Subhash C. Juneja


Aim and objectives: The degeneration of articular cartilage in joints leads to osteoarthritis that in turn causes life long
pain in joints and, impair the mobility of patients in many cases. The available remedies to treat osteoarthritis are the
drugs to reduce the pain, and or joint replacement. The success of second option is not always easy and comes with a heavy price tag and with
post-surgical complication, in some cases. The resurfacing of knee joint or hip joint cartilage defects with bone marrow-derived mesenchymal
stem cells (MSCs) can be a promising opportunity for joint cartilage repair to treat osteoarthritis. The long-term advantage of this research is that
transplantation of cartilage tissue generated ex vivo from MSCs isolated from bone marrow aspirated from the same patient to treat the patient's
knee or hip osteoarthritis, i.e., autologous transplantation that assures low rejection rate. Since MSCs can be expanded through multiple
passages, the cell source can be enormous and the cells can be frozen in liquid nitrogen for long time to coordinate the timing of patient's
treatment. To further enhance the MSCs chondrogenic differentiation efciency and transplantability of derived chondrogenic tissue, MSCs
may be pre-treated with certain growth factors, FGF2, or FGF2+WNT3A before chondrogenesis begins.
Methods: MSCs were isolated from human bone marrow and were characterized as described earlier. Bone marrow was aspirated from patients
undergoing total knee arthroplasty or total hip arthroplasty. Cartilages were generated ex vivo from chondrogenic differentiation of MSCs.
Before chondrogenesis began, MSCs were expanded in MSCs medium only (abbr. MSCs_MO group) or MSCs medium containing FGF2 (abbr.
MSCs_FGF2 group) or MSCs_FGF2+WNT3A (abbr. MSCs_FGF2+WNT3A group) for one passage. Expanded MSCs were than placed for
chondrogenesis for 4 weeks in complete chondrogenesis medium (CCM) on COL II-coated transwell inserts in 24-well plates at high density.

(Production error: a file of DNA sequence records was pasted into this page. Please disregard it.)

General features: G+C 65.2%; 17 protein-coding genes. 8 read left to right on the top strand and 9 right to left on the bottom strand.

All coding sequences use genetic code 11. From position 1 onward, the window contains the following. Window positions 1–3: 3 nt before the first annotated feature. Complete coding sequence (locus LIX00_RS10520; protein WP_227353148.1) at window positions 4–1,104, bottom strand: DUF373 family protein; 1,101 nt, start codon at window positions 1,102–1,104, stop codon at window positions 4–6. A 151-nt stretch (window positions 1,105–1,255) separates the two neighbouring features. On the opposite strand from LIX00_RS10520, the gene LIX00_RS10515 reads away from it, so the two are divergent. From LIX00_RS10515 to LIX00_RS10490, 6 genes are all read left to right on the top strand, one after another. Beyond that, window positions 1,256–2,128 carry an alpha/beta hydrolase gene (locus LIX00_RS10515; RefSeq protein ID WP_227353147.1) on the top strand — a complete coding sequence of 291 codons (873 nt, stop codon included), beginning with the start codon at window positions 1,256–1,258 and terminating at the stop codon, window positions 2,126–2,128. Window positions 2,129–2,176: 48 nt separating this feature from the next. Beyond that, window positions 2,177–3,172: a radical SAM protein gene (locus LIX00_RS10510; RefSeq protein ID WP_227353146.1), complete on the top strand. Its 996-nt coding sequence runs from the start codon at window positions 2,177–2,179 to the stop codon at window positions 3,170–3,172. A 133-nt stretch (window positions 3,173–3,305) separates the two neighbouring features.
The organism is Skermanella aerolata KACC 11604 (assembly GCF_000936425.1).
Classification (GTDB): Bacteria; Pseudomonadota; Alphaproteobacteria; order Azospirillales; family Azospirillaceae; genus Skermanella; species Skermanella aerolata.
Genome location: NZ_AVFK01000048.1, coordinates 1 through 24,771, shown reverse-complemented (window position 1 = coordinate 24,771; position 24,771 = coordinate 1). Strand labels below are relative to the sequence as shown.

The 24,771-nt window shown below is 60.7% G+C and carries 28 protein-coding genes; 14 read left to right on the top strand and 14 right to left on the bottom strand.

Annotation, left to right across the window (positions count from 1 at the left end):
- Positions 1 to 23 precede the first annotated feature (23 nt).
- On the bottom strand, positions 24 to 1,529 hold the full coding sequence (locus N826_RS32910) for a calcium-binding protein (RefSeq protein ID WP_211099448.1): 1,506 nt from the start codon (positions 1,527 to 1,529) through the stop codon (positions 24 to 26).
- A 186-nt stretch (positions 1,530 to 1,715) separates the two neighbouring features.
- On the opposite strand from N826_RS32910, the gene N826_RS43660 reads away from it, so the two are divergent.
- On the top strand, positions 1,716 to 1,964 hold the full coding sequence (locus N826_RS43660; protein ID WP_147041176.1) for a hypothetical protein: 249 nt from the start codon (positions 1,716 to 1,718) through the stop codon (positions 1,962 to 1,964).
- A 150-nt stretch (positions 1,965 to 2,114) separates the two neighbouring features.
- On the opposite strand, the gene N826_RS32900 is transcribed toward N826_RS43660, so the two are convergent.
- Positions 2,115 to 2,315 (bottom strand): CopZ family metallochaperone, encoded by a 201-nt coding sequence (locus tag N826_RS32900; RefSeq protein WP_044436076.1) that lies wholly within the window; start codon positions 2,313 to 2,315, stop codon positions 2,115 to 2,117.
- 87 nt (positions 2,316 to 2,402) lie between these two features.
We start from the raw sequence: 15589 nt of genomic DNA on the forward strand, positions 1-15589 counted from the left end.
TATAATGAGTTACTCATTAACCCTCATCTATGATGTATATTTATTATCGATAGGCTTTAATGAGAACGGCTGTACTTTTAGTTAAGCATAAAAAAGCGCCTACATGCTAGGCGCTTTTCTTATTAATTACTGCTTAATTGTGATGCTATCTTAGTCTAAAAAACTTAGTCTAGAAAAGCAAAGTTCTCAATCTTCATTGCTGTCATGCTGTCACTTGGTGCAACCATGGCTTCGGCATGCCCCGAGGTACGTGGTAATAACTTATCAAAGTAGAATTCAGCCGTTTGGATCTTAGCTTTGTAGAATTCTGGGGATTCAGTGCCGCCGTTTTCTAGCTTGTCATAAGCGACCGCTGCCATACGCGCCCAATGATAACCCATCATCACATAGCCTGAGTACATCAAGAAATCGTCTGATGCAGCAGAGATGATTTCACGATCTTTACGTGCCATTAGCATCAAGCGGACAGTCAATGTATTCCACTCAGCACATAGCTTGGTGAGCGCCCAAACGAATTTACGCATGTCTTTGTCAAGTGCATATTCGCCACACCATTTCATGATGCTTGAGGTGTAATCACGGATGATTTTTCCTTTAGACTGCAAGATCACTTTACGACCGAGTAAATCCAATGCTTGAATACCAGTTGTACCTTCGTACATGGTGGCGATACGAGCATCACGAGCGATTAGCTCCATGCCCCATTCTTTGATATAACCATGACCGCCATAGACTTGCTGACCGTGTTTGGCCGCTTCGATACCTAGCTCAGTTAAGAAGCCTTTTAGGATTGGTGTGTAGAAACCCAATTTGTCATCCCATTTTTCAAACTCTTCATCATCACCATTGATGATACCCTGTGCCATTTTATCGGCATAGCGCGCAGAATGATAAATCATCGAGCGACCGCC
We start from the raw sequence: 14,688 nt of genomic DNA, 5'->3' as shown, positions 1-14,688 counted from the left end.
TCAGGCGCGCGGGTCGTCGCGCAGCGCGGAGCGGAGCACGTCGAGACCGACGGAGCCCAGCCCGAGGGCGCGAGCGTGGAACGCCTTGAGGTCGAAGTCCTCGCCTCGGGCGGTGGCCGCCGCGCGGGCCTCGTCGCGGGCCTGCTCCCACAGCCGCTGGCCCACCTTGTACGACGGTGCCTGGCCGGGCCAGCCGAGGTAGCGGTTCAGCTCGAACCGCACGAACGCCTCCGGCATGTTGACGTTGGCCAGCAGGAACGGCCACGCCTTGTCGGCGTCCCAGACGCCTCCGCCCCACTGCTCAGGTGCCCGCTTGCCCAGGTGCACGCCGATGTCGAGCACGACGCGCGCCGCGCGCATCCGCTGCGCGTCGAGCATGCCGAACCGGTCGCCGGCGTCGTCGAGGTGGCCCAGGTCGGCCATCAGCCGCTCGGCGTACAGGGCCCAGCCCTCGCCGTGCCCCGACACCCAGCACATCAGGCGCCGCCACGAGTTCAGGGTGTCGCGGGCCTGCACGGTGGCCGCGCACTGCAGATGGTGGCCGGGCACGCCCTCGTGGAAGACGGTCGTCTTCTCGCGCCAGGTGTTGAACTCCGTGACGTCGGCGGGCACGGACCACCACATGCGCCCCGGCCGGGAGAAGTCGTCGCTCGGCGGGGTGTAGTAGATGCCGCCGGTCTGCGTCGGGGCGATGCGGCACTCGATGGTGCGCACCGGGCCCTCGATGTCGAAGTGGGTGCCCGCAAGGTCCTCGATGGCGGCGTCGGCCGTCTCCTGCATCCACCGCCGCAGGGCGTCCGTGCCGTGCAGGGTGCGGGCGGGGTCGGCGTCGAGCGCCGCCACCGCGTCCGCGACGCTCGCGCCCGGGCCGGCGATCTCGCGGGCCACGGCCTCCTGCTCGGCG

CCM was changed every 48hr. Cartilages were characterized by special stainings and immunohistochemistry on parafn-embedded sections,
and transmission electron microscopy (TEM) as described earlier (Juneja et al., 2016). Cartilage from each group was transplanted in two
femoral trochlear defects created surgically in the right knee of athymic nude rat (n=7 rat in each group). Knee defects transplanted with brin
glue served as control. At 8-weeks post surgery, rats were sacriced, knee decalcied, parafn-embedded sections of knee were assessed for
repair of knee defects using Safranin O staining and COL II immunostaining.
Results: Ex vivo-generated cartilages differed in their properties. Hardness of cartilage was in this order in cartilage groups:
MSCs_FGF2+WNT3A > MSCs_FGF2 > MSCs_MO. Thickness of cartilage was in this order: MSCs_FGF2+WNT3A > MSCs_FGF2 >
MSCs_MO (P<0.001). paragraphs in cartilage were in this order: MSCs_FGF2+WNT3A > MSCs_FGF2 > MSCs_MO as determined by
toluidine blue staining (P<0.001) as well as by Safranin O staining. All the groups of cartilages showed the presence of positive chondrogenic
markers (COL II, COL VI, aggrecan and lubricin) and absence of hypertrophic chondrocyte marker (COL X) as shown by
immunohistochemistry. There was no mineralization and apoptosis in cartilages as shown by von Kossa and apoptosis tunnel assay, respectively.
TEM showed that chondrocytes in cartilages were from 'best to worst' in this order: MSCs_FGF2 > MSCs_FGF2+WNT3A > MSCs_MO.
Chondrocyte quality was assessed by the presence of number of lipid droplets and ovalness of the chondrocyte's nucleus. More the number of
lipid droplets in chondrocyte, worst the quality of chondrocyte. More the indented and lobulated nucleus in chondrocyte, worst the chondrocyte.
More oval chondrocyte was considered as best chondrocyte. The transplantation success of cartilages was in order from 'best to worst':
MSCs_FGF2 > MSCs_FGF2+WNT3A > MSCs_MO groups. Cartilage transplantation success was based on COL II staining and Safranin O
staining of defects region.
Conclusion: Ex vivo-generated cartilage, differentiated from MSCs derived from human bone marrow, was able to repair induced-chondral
defects in athymic nude rat knee. Using this method, human osteoarthritis can be treated using patient's own bone marrow derived MSCs.

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